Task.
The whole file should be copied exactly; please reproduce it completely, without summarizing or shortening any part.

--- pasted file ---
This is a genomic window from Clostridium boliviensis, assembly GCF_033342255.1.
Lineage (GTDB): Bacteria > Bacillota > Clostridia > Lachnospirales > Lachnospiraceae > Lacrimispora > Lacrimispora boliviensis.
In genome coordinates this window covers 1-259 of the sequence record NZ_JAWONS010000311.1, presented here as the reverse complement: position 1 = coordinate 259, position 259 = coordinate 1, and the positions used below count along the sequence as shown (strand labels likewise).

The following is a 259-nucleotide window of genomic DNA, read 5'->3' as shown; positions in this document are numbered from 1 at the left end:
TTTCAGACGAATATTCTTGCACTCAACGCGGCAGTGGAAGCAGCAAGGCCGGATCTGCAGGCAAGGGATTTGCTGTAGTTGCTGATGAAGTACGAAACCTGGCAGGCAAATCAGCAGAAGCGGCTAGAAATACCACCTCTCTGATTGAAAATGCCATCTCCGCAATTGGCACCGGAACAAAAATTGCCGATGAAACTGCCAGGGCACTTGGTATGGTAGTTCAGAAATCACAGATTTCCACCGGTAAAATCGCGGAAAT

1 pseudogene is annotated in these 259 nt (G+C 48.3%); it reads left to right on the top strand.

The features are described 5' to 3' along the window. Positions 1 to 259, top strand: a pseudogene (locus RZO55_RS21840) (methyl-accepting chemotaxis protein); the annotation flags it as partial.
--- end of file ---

This is a genomic window from Clostridium boliviensis, assembly GCF_033342255.1.
Lineage (GTDB): Bacteria > Bacillota > Clostridia > Lachnospirales > Lachnospiraceae > Lacrimispora > Lacrimispora boliviensis.
In genome coordinates this window covers 1-259 of the sequence record NZ_JAWONS010000311.1, presented here as the reverse complement: position 1 = coordinate 259, position 259 = coordinate 1, and the positions used below count along the sequence as shown (strand labels likewise).

The following is a 259-nucleotide window of genomic DNA, read 5'->3' as shown; positions in this document are numbered from 1 at the left end:
TTTCAGACGAATATTCTTGCACTCAACGCGGCAGTGGAAGCAGCAAGGCCGGATCTGCAGGCAAGGGATTTGCTGTAGTTGCTGATGAAGTACGAAACCTGGCAGGCAAATCAGCAGAAGCGGCTAGAAATACCACCTCTCTGATTGAAAATGCCATCTCCGCAATTGGCACCGGAACAAAAATTGCCGATGAAACTGCCAGGGCACTTGGTATGGTAGTTCAGAAATCACAGATTTCCACCGGTAAAATCGCGGAAAT

1 pseudogene is annotated in these 259 nt (G+C 48.3%); it reads left to right on the top strand.

The features are described 5' to 3' along the window. Positions 1 to 259, top strand: a pseudogene (locus RZO55_RS21840) (methyl-accepting chemotaxis protein); the annotation flags it as partial.